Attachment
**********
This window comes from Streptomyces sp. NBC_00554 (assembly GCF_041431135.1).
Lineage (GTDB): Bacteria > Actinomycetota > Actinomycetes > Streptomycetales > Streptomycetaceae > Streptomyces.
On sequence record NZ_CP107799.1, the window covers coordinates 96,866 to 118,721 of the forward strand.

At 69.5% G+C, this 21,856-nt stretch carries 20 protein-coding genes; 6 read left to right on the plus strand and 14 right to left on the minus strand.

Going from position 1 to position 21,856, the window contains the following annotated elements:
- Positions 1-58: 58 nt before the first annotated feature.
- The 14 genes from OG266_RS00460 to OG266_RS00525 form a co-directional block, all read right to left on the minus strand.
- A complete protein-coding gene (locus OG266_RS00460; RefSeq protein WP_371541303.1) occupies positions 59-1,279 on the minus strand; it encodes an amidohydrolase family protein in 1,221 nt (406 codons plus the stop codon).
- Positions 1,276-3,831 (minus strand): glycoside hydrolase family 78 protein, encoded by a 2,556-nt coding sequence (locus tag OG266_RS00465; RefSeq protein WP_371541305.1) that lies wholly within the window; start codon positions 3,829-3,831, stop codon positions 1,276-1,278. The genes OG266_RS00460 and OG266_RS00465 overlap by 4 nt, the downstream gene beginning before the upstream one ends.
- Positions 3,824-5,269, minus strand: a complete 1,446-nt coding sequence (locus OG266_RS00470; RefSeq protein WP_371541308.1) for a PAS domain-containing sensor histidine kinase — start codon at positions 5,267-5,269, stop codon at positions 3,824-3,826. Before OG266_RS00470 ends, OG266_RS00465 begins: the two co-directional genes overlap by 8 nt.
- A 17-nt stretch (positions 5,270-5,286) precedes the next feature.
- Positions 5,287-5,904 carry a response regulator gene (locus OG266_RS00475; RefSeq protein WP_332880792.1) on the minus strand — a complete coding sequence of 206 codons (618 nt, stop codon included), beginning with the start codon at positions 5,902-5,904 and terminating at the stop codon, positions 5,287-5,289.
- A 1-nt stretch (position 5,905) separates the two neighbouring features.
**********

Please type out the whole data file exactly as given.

This window comes from Streptomyces sp. NBC_00554 (assembly GCF_041431135.1).
Lineage (GTDB): Bacteria > Actinomycetota > Actinomycetes > Streptomycetales > Streptomycetaceae > Streptomyces.
On sequence record NZ_CP107799.1, the window covers coordinates 96,866 to 118,721 of the forward strand.

At 69.5% G+C, this 21,856-nt stretch carries 20 protein-coding genes; 6 read left to right on the plus strand and 14 right to left on the minus strand.

Going from position 1 to position 21,856, the window contains the following annotated elements:
- Positions 1-58: 58 nt before the first annotated feature.
- The 14 genes from OG266_RS00460 to OG266_RS00525 form a co-directional block, all read right to left on the minus strand.
- A complete protein-coding gene (locus OG266_RS00460; RefSeq protein WP_371541303.1) occupies positions 59-1,279 on the minus strand; it encodes an amidohydrolase family protein in 1,221 nt (406 codons plus the stop codon).
- Positions 1,276-3,831 (minus strand): glycoside hydrolase family 78 protein, encoded by a 2,556-nt coding sequence (locus tag OG266_RS00465; RefSeq protein WP_371541305.1) that lies wholly within the window; start codon positions 3,829-3,831, stop codon positions 1,276-1,278. The genes OG266_RS00460 and OG266_RS00465 overlap by 4 nt, the downstream gene beginning before the upstream one ends.
- Positions 3,824-5,269, minus strand: a complete 1,446-nt coding sequence (locus OG266_RS00470; RefSeq protein WP_371541308.1) for a PAS domain-containing sensor histidine kinase — start codon at positions 5,267-5,269, stop codon at positions 3,824-3,826. Before OG266_RS00470 ends, OG266_RS00465 begins: the two co-directional genes overlap by 8 nt.
- A 17-nt stretch (positions 5,270-5,286) precedes the next feature.
- Positions 5,287-5,904 carry a response regulator gene (locus OG266_RS00475; RefSeq protein WP_332880792.1) on the minus strand — a complete coding sequence of 206 codons (618 nt, stop codon included), beginning with the start codon at positions 5,902-5,904 and terminating at the stop codon, positions 5,287-5,289.
- A 1-nt stretch (position 5,905) separates the two neighbouring features.